without Internet Explorer,
in 1280 x 960 resolution
Whether intentional or not, Finished with the Dogs completely fixes and spins around just about every quality I found lacking in the Holy Moses debut, Queen of Siam. I'm not sure if it's the new rhythm section (Uli Kusch and Andre Chapalier stepping in on the drums and bass respectively), or Sabina and Andy Classen just had a really bad year before its conception, and frankly, I don't care, because this is exactly what I want to hear and it remains their career height even after decades of continued existence. It's like night and day, really: Queen of Siam was too rigid, too plodding and average, like taking apprehensive baby steps down the corridor of aggression; whereas Finished With the Dogs is completely out of control, ruthless and the sort of album you immediately want to spin again once it ends.
Let's start by talking about Sabina Classen, who sounds like she's completely on fire. Outside of Nicole Lee's impenetrable, metallic bite on Znöwhite's underrated masterwork Act of God, this is the single best performance by a female vocalist on a thrash album. Ever. She takes the froth and growl of Queen of Siam to entirely new plateau. Honestly, was someone punching the woman when she was recording this, repeatedly in the gut and face? Was she on fire? Poisoned? I can't think of any other reason a human of the finer sex could produce such sounds, but I'm glad she does, because she spearheads this record with conviction bordering on insanity, easily the equal of any of her German male peers: Schmier, Mille, Tom, I love you all, but you have nothing, and I mean nothing on this fucking performance. I hate to break out the gender card, but why...seriously, why can't we have more of this in extreme metal? Why are we forced to suffer the Disney soundtrack swooing of Cristina Scabbia and Tarja Turunen, when this is a distinct possibility?
But Sabina's not the only Classen who has undergone some sort of evolution here, because Andy is also on point, firing up scores of intense riffs that are not only catchy, but incendiary. There are single songs here with more dynamic fluency and punishing polish than the entirety of Queen of Siam. "Current of Death", one of the greatest European thrashers of them all, is 100% manic thrust, slathered barbarian woman vocals and they even throw in a hooky, wailing 'ah oh eh oh' in the chorus. This is the very definition of bristling, unstoppable thrash metal. If I were to close my eyes right now and dream of a future in which raving hordes of bullet belted, denim jacketed savages were dancing on the ashes of Lil Wayne fans after nuking their polluted cities, this is the soundtrack. Two and a half minutes of explosive paradise, and it's not alone here: "Criminal Assault", "Finished With the Dogs", "Corroded Dreams", "In the Slaughterhouse" and "Military Service" all have the same blazing axe, bass pummeling momentum, with riffs to spare and Kusch having a conniption on his kit the entire time.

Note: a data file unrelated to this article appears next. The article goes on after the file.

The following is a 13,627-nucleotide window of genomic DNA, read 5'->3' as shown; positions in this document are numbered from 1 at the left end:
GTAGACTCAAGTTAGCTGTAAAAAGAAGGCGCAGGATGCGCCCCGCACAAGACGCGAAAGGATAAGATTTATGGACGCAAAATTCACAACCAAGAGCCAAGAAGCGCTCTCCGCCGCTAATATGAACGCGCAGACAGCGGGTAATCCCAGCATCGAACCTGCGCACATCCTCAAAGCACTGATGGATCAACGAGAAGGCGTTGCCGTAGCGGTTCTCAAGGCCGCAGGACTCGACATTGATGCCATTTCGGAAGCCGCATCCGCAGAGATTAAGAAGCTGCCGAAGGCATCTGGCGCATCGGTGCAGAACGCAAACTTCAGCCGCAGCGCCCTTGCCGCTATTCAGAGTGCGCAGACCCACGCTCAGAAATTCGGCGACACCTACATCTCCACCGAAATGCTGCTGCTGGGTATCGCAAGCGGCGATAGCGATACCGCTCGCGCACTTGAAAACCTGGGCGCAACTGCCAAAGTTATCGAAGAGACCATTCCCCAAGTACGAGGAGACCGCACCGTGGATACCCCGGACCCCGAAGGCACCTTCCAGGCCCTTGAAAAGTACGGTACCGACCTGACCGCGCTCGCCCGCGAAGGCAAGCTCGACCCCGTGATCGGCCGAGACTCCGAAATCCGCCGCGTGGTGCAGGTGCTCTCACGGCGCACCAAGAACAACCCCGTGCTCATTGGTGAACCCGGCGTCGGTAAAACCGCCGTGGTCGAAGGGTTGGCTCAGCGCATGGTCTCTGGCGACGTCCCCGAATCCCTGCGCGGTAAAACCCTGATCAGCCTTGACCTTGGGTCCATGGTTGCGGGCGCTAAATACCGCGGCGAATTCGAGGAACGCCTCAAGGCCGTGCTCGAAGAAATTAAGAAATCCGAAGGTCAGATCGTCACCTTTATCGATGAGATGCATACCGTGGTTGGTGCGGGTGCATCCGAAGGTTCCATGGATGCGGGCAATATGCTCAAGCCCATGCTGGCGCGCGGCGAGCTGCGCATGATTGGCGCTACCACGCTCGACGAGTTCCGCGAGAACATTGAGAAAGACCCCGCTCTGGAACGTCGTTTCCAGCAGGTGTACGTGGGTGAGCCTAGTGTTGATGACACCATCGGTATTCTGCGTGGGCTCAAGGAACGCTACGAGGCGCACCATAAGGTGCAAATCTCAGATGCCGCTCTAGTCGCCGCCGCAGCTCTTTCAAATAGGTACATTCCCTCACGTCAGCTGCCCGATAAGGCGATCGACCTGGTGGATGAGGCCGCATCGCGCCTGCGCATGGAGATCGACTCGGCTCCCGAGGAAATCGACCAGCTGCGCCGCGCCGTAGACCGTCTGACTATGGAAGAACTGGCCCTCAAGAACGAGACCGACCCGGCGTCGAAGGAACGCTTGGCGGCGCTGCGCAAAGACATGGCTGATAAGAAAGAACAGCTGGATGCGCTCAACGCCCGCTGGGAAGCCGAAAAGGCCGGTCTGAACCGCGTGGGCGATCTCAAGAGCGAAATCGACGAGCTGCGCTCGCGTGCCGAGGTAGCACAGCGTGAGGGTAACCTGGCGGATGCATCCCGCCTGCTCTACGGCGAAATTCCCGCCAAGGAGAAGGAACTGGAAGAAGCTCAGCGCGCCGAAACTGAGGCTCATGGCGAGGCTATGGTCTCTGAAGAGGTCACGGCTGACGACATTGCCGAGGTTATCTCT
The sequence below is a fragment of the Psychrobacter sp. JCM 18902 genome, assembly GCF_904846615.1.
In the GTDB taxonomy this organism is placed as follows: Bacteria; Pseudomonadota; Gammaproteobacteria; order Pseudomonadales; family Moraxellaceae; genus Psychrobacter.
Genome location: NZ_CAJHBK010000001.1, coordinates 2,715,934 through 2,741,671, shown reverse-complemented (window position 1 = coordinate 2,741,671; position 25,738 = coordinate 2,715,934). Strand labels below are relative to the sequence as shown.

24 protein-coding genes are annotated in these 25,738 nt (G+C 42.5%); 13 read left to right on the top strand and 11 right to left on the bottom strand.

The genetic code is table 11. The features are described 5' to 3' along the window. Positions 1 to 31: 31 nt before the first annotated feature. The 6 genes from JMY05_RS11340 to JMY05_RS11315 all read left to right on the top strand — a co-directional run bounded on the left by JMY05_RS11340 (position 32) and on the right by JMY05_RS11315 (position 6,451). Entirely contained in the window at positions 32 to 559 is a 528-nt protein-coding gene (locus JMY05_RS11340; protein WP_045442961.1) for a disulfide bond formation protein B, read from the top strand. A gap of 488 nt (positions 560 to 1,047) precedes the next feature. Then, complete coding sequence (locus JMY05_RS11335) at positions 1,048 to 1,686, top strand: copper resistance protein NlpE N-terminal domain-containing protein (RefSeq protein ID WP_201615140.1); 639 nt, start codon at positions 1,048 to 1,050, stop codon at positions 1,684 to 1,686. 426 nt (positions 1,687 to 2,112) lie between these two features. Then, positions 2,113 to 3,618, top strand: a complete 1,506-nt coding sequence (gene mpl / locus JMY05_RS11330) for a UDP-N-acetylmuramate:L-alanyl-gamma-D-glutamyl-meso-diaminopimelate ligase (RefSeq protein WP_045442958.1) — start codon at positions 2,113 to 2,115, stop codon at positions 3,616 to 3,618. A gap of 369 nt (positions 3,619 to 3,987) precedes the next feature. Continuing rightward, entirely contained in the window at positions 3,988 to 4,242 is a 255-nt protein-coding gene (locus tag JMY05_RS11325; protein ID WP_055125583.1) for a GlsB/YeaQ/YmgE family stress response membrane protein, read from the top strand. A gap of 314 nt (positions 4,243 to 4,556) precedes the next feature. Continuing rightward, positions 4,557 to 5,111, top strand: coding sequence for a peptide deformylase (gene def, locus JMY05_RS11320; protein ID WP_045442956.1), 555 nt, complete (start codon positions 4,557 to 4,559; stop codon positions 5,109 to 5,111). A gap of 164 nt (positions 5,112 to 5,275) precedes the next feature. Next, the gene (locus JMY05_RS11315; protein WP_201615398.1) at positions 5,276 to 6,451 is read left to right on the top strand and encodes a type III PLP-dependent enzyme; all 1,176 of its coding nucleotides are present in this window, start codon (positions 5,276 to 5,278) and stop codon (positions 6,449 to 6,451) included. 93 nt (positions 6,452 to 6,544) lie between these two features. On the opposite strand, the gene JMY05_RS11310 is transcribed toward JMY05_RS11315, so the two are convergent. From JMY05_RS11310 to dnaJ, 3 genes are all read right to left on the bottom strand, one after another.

But Holy Moses are not just some trick pony, and the album also presents some slower to mid-paced fare with more hooks to hang your weary bones upon. "Fortress of Desperation" weaves a brief narrative and a resonant, distant melody into its gradual escalation. "Six Fat Women" is an angry charger which must revolve around some personal encounter with a bevy of unpleasant obesity, with lyrics a little more poignant that one might fathom. "Life's Destroyer" is almost inescapable, enthusiastic bombardment thrashing which immediately urges fists into the nearest faces available, with a fantastic acceleration in the bridge. "Rest in Pain" is the most laid back track on the album, almost a swagger chaotic thrash/blues piece where light synths and Sabina congregate prior to the incredible burst in the median.
In all, there might be a half dozen individual riffs here that slightly miss their mark, so it falls ever so shy of perfection, but what a fun brush that is. The production is immense, not sounding a day old by today's standards, with a no holds barred roughness that could peel the remaining paint of a scrap field of rusting motorcades. The lyrics are actually quite good for the majority of the album, more insightful than nearly any other band out there of this type (at least for its day). Even the cover image and album title just bleed the voracious qualities that this album enjoys. In my opinion, the only other 1987 German thrash effort surpassing this was Kreator's Terrible Certainty, and that only narrowly skates by on the strength of its manifold, multiplex riffing schemes. Finished With the Dogs certainly sounds better and has better vocals. Sadly, despite the album's relative obscurity, Holy Moses set themselves up so high here that every future album could only disappoint. But let's be real, even having one of these in your career is a feat worthy of the most inflated envy.